China launches full-throated bid to boost confidence in stocks

China launches full-throated bid to boost confidence in stocks

The world's second largest economy expanded by 6.5 per cent in the July-to-September period year-on-year, according to official GDP figures released Friday by China's National Bureau of Statistics. But with the rest of their $12 trillion-a-year economy slowing, the communist leaderships has reversed course and ordered banks to lend. Domestic demand turned out weaker than unexpectedly solid exports, ' said Kota Hirayama, senior emerging markets economist at SMBC Nikko Securities in Tokyo. "Economic fundamentals are good", the central bank governor, Yi Gang, said.

Although the United States economy and Wall Street markets remain healthy, there are warnings the troubles in China - where the yuan is heading to seven per dollar for the first time since the start of 2017 - could spread.

In a statement on its website on Friday morning, China's securities regulator quoted its chief as saying it would encourage funds to help resolve liquidity difficulties at listed companies caused by stock pledging, and speed up approval for mergers and acquisitions as part of efforts to boost market confidence. Weakness is largely coming from the secondary industry- most notably manufacturing.

The euro was up 0.06 percent at $1.1459, having lost 1.3 percent in a month, while the dollar index, which tracks the greenback against a basket of six major rivals, was a touch higher at 95.943.

The policy push comes as growth of outstanding total social financing, a reliable gauge of overall credit conditions, slowed to 10.6 percent in September from 10.8 percent in August.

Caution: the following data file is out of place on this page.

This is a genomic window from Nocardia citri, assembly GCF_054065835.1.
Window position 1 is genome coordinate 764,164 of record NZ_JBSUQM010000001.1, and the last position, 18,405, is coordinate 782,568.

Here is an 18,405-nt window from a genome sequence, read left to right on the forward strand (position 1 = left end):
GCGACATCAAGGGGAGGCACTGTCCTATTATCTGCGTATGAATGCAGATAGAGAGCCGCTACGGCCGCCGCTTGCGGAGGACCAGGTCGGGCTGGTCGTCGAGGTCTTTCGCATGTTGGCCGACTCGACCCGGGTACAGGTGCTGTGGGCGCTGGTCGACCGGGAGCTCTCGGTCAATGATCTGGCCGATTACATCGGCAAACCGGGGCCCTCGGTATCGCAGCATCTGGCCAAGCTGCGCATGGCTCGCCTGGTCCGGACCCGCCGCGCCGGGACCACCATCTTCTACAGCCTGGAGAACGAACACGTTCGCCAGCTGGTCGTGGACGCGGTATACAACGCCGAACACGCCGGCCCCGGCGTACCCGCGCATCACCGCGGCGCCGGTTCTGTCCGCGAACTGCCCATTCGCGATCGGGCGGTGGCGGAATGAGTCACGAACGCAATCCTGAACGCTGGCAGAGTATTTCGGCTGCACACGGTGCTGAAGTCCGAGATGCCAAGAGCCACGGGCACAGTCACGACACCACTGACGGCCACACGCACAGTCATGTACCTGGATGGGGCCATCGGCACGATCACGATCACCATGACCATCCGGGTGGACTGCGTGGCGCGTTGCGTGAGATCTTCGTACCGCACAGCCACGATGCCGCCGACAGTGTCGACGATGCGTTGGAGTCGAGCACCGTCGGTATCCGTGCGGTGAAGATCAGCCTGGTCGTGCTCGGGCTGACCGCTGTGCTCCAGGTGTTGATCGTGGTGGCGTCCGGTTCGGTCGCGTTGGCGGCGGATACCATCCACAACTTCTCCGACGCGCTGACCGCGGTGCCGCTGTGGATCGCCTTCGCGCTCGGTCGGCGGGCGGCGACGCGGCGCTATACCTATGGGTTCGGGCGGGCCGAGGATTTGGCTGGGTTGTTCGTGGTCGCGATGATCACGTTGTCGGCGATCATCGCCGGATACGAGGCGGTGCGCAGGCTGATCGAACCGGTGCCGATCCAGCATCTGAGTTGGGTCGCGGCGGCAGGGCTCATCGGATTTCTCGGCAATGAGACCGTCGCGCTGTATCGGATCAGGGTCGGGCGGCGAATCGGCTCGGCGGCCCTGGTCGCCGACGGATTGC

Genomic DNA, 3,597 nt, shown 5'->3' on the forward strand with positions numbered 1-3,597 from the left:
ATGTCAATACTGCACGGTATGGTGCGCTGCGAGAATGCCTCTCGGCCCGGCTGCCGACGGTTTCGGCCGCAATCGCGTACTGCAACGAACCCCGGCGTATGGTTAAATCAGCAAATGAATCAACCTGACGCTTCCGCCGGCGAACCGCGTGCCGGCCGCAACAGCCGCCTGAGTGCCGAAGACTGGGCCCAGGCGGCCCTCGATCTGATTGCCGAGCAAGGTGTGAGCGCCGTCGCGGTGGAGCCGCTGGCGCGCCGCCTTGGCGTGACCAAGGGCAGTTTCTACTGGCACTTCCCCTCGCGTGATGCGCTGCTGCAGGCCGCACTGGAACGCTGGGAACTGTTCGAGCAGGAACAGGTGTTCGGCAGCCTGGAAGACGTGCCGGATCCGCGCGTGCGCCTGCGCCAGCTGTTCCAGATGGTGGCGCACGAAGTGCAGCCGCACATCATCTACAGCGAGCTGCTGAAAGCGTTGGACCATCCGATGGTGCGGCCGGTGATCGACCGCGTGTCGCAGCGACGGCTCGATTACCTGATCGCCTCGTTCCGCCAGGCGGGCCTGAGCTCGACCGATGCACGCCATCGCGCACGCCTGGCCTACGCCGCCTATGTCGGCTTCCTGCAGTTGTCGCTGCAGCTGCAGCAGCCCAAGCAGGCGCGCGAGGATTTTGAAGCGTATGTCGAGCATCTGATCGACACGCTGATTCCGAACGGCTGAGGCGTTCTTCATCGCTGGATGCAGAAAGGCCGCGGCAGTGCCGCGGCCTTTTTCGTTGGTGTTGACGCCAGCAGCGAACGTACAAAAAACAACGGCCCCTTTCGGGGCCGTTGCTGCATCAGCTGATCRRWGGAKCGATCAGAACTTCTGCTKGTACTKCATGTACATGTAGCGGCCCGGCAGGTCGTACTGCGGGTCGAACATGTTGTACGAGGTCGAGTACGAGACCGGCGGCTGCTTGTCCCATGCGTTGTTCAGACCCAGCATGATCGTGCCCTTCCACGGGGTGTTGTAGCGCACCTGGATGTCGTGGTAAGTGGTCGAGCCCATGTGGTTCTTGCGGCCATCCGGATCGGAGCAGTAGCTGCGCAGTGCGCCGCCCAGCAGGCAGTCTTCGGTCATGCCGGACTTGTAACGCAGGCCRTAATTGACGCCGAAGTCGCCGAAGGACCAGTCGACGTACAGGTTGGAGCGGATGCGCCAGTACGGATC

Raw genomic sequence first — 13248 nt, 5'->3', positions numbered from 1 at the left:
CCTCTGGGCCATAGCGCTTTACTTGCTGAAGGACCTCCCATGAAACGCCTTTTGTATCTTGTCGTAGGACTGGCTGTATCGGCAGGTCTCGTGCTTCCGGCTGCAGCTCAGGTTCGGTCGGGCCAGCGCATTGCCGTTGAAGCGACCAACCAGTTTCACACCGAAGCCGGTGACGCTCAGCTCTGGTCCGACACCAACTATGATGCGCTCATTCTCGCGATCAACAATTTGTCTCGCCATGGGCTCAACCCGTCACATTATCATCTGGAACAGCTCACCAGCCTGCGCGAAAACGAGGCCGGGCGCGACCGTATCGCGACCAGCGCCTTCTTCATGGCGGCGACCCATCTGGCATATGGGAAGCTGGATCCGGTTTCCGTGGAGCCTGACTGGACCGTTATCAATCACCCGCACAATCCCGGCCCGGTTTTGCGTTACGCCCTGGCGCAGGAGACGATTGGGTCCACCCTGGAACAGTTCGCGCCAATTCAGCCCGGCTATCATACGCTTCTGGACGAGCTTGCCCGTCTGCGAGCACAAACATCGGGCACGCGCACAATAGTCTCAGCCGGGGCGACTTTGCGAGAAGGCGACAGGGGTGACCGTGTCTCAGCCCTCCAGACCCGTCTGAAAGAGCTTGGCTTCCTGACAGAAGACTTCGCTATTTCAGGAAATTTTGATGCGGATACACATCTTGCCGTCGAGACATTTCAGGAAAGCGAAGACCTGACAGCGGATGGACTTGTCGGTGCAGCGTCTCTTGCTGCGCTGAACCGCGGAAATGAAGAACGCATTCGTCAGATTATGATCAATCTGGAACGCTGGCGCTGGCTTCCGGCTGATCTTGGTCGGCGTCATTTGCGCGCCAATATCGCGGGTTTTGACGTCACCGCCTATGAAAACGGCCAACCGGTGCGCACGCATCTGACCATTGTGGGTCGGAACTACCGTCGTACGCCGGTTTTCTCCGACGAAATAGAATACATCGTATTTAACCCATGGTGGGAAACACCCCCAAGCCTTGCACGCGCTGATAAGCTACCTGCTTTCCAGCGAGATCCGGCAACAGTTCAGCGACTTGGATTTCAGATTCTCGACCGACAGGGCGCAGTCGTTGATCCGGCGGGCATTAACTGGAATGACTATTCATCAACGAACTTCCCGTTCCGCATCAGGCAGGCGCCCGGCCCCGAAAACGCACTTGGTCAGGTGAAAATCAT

The pace was in line with market expectations and higher than the government's annual growth target of around 6.5 percent.

The authorities have said that the GDP growth will reach around 6.5 percent this year.




China's premier said this week that the country's economic faces increased downward pressure, but said the government will take targeted measures to stabilize growth.

Retail sales slowed recently, prompting forecasting firm IHS Markit to lower its estimate for upcoming holiday sales growth from 5% to 4.7%.

China is locked in a trade war with the United States, with Washington threatening to escalate the confrontation after imposing tariffs on 0 billion of Chinese goods.

Chinese stocks have slumped more than 11% so far this month as foreign investors and domestic institutions dumped shares amid concern about rising US Treasury yields and risks to the world's second largest economy, and as worries rose over the prospect of forced margin calls. Because of higher export and lower import numbers, China is running a bigger trade surplus with the US, which actually helps boost China's GDP. It inched up to 5.4 per cent in January-September from a record-low 5.3 per cent in the first eight months of the year as Beijing has reined in spending on bridges, railways, and highways.

Faced with a cooling economy, stock market wobbles and a yuan currency under pressure, policymakers are shifting their priorities to reducing risks to growth by gradually easing monetary and fiscal policy.

China has reported growth figures over the past two years that painted a picture of an economy that is gamely chugging along, despite the country's lingering problems and widespread doubts over the reliability of official numbers.

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